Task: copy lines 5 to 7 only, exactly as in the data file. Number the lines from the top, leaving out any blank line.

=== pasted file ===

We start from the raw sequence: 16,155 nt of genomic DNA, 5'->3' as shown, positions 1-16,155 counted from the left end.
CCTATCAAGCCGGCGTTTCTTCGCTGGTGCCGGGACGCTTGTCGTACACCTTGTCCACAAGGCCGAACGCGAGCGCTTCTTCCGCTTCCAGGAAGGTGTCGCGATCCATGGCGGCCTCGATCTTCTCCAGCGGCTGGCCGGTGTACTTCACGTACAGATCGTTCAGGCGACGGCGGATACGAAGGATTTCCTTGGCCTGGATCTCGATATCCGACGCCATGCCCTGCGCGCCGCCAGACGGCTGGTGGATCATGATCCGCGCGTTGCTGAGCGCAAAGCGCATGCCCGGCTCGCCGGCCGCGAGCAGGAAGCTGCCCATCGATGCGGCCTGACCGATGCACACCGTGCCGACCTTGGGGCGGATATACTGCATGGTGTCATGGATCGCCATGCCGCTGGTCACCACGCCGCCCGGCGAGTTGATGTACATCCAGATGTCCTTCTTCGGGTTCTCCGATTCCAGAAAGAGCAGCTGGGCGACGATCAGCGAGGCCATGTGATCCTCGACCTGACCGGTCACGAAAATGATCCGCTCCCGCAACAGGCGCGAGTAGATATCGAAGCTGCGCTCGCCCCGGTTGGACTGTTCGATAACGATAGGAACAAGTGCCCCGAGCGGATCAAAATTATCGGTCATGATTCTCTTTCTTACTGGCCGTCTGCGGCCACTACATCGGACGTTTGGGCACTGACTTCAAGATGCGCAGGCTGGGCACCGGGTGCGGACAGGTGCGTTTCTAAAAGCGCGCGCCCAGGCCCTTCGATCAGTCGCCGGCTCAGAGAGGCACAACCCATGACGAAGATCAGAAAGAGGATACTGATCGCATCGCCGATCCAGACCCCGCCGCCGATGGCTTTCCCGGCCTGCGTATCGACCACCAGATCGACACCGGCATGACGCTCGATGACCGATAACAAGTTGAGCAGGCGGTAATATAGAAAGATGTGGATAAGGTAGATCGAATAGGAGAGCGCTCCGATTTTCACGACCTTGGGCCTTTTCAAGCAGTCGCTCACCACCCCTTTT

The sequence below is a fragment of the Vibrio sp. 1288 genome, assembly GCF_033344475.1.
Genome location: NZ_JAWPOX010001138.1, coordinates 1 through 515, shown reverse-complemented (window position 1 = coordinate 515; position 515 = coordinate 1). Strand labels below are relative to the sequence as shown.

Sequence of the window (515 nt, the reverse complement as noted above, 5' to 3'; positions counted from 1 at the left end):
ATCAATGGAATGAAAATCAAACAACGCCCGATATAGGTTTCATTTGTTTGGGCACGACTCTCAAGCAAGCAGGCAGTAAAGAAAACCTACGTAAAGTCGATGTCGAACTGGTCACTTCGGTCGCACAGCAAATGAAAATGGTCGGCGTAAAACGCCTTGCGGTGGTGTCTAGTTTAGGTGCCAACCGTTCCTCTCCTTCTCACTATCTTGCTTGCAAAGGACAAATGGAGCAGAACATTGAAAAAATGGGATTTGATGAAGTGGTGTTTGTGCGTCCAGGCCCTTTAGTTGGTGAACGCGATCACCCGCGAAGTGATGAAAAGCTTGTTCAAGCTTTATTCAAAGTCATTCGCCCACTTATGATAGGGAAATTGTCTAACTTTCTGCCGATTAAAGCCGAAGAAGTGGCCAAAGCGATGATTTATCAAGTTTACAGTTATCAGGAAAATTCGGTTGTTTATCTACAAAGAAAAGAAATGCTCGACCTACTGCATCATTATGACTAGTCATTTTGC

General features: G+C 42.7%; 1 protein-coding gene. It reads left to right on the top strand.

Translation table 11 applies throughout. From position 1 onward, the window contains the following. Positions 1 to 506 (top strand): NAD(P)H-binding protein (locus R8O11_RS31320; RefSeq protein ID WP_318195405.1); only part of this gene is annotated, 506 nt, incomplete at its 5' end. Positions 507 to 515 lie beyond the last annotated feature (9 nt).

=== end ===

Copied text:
Sequence of the window (515 nt, the reverse complement as noted above, 5' to 3'; positions counted from 1 at the left end):
ATCAATGGAATGAAAATCAAACAACGCCCGATATAGGTTTCATTTGTTTGGGCACGACTCTCAAGCAAGCAGGCAGTAAAGAAAACCTACGTAAAGTCGATGTCGAACTGGTCACTTCGGTCGCACAGCAAATGAAAATGGTCGGCGTAAAACGCCTTGCGGTGGTGTCTAGTTTAGGTGCCAACCGTTCCTCTCCTTCTCACTATCTTGCTTGCAAAGGACAAATGGAGCAGAACATTGAAAAAATGGGATTTGATGAAGTGGTGTTTGTGCGTCCAGGCCCTTTAGTTGGTGAACGCGATCACCCGCGAAGTGATGAAAAGCTTGTTCAAGCTTTATTCAAAGTCATTCGCCCACTTATGATAGGGAAATTGTCTAACTTTCTGCCGATTAAAGCCGAAGAAGTGGCCAAAGCGATGATTTATCAAGTTTACAGTTATCAGGAAAATTCGGTTGTTTATCTACAAAGAAAAGAAATGCTCGACCTACTGCATCATTATGACTAGTCATTTTGC

General features: G+C 42.7%; 1 protein-coding gene. It reads left to right on the top strand.